This is a review of "In Between Happy and Me" recorded by Charlie Bath. The review was written by Rachel Gardner in 2010.

'In Between Happy and Me' is Charlie Bath's debut album; written, self produced and released under her own record label Felt Heart Records. Well, you have to hand it to the girl; she is certainly showing determination in abundance. The result is an album that is drenched in so much emotion it practically weeps, heartbreak hangs on every chorus.

Starting off with 'All of me' an upbeat pop track with a powerful chorus that has you singing along on the first listen. Charlie's voice is beautifully matched to the bounding drums and upbeat guitar with an American pop feel. The lyrics describing the insurmountable feeling of being so in love it feels like your body is shutting down. Melancholy lyrics are twisted with emotional guitars.

Next up is 'How Wrong' an atmospheric track with a seductive quality as Charlie Bath's pure voice pours over the melodies. Delicate guitar sways gently in the background, allowing Charlie's voice to be fully captivating. Breathy, angelic tones float along the verses, and during the chorus elevate into a pleading crescendo.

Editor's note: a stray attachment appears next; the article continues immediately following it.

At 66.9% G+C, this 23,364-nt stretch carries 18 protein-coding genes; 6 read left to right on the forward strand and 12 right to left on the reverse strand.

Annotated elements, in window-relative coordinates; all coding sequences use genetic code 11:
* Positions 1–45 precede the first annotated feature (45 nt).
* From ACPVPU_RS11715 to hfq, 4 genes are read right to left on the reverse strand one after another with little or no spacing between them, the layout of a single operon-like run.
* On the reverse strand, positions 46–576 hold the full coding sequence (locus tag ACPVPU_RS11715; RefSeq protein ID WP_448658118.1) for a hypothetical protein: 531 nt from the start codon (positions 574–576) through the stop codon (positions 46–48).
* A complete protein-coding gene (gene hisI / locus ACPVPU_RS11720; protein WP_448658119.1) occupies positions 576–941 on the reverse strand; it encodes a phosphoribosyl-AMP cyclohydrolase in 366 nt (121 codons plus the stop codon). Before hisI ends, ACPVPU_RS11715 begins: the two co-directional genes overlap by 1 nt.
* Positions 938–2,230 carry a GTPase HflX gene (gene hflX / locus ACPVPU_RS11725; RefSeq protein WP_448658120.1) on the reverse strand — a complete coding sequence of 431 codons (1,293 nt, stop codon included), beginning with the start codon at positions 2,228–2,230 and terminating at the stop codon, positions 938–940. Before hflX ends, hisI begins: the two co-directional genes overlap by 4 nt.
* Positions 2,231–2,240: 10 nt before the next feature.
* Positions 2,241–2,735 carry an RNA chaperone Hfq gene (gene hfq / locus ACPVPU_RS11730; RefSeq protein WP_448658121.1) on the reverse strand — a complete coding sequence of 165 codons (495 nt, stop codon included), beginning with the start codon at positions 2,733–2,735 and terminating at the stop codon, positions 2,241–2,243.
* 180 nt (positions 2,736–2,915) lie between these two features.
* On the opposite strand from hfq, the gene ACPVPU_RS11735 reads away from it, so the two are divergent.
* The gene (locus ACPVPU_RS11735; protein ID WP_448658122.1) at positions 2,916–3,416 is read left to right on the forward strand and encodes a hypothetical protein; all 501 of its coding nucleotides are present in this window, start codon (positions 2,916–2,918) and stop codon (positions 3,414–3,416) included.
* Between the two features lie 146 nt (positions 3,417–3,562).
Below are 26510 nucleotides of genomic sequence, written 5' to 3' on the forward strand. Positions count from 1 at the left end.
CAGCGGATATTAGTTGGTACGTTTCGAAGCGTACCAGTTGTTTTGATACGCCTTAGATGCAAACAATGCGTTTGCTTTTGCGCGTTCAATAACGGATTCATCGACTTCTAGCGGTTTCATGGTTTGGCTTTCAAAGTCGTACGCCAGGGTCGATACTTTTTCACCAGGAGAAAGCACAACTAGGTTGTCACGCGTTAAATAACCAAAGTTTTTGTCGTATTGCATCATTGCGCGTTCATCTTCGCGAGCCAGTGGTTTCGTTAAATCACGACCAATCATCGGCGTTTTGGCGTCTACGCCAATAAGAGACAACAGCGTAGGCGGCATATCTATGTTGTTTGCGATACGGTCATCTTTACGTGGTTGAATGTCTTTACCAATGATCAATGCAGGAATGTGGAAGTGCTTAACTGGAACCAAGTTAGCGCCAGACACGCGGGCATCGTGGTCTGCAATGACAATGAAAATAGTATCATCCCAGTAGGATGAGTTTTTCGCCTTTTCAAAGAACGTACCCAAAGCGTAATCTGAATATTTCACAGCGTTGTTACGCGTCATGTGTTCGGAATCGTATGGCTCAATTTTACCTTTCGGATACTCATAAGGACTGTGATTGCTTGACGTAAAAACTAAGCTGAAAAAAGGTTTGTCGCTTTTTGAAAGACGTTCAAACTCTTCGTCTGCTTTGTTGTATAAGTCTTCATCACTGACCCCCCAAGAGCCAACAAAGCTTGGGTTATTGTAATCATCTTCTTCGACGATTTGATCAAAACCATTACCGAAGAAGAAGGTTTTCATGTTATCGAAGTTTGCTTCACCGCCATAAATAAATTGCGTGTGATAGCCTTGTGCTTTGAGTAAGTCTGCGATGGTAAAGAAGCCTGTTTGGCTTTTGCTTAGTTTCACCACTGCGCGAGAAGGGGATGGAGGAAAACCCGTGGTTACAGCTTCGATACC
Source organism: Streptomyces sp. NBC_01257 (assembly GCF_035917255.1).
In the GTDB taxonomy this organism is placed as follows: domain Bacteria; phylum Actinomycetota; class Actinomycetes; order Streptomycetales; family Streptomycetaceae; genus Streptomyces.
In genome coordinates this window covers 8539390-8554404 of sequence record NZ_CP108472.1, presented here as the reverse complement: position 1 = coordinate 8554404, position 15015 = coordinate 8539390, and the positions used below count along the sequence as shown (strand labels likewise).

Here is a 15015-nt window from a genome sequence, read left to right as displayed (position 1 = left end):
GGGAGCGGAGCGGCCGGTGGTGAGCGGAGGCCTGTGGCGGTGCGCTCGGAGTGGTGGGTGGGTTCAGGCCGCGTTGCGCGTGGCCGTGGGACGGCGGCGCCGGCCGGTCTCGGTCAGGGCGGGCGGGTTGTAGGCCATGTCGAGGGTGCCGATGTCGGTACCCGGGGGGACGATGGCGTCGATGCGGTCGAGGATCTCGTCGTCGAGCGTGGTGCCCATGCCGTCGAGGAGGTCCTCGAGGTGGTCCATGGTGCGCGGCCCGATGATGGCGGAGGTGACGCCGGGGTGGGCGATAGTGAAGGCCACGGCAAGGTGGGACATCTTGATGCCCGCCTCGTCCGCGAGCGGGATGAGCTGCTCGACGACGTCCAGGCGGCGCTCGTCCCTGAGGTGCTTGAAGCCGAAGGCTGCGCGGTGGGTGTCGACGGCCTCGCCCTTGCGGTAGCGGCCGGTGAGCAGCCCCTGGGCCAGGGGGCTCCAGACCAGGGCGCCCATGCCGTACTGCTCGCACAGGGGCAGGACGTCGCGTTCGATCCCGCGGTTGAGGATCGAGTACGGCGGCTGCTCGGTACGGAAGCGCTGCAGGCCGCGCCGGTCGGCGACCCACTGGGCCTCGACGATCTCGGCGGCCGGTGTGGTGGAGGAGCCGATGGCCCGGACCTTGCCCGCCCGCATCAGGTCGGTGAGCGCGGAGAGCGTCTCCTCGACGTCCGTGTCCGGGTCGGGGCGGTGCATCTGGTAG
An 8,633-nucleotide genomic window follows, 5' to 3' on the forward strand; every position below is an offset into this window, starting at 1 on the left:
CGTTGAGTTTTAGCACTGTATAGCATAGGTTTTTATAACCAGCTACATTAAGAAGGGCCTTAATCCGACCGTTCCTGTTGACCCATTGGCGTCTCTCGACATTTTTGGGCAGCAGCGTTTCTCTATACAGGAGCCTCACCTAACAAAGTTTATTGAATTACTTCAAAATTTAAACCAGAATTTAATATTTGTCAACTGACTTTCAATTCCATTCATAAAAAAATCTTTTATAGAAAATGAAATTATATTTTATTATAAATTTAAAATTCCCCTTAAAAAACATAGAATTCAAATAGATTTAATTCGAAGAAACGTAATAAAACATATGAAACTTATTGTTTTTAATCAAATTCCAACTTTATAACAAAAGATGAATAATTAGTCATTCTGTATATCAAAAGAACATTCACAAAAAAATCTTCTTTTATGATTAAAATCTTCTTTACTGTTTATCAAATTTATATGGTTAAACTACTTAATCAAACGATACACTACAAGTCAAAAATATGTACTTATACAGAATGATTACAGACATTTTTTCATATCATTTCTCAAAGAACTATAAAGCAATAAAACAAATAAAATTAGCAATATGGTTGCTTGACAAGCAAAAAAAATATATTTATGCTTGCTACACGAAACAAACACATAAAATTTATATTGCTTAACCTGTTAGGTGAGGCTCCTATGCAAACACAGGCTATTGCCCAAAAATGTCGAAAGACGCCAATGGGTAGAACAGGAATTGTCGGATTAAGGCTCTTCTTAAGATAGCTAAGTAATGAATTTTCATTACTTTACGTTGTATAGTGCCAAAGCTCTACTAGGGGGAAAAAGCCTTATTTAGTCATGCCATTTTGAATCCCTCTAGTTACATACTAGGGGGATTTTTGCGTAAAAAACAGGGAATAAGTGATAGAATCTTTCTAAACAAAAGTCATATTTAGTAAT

If I hadn't known this was a Leeds artist I would have assumed it was an American release, Charlie even has a slight American twang in her voice. The track where this is most prevalent is 'Daylight.' A country driven track; the catchy chorus blends rocky electric guitars with a country tempo, to blistering results. There is a familiarity to the rifts that means it's instantly accessible and I find myself singing along without really knowing the words.

The duet with Mathew Kilford on 'On your own' provides a welcome new dimension and their voices are very well matched together. Sparse arrangement with just a spattering of acoustic guitar and piano provide the background for a touching duet about love never really attained.

Charlie wanted this album to have 'a big heart' and she has certainly managed that. There is a brutal truth as feelings of confusion, desperation, wanting and hope are eloquently narrated. It is exclusively an album full of introspection which is where the similarity lies with artists such as Joni Mitchell, although the imagery used isn't as creative and verges on the cliche.

Throughout the album, the production is executed to an exceptional standard. The songs are really well crafted, with text book song writing and a high standard of musicianship. Each song taken on its own is emotive, admirably crafted, interesting and introspective. As an album the theme gets slightly repetitive and the familiarity becomes slightly stale. It would elevate the album up a level if there was a little more poetry in the lyrics and creativity in the arrangements. As a debut album it is a really great achievement and considering the amount of work that must have been put in, Charlie Bath will be one to watch out for in the future.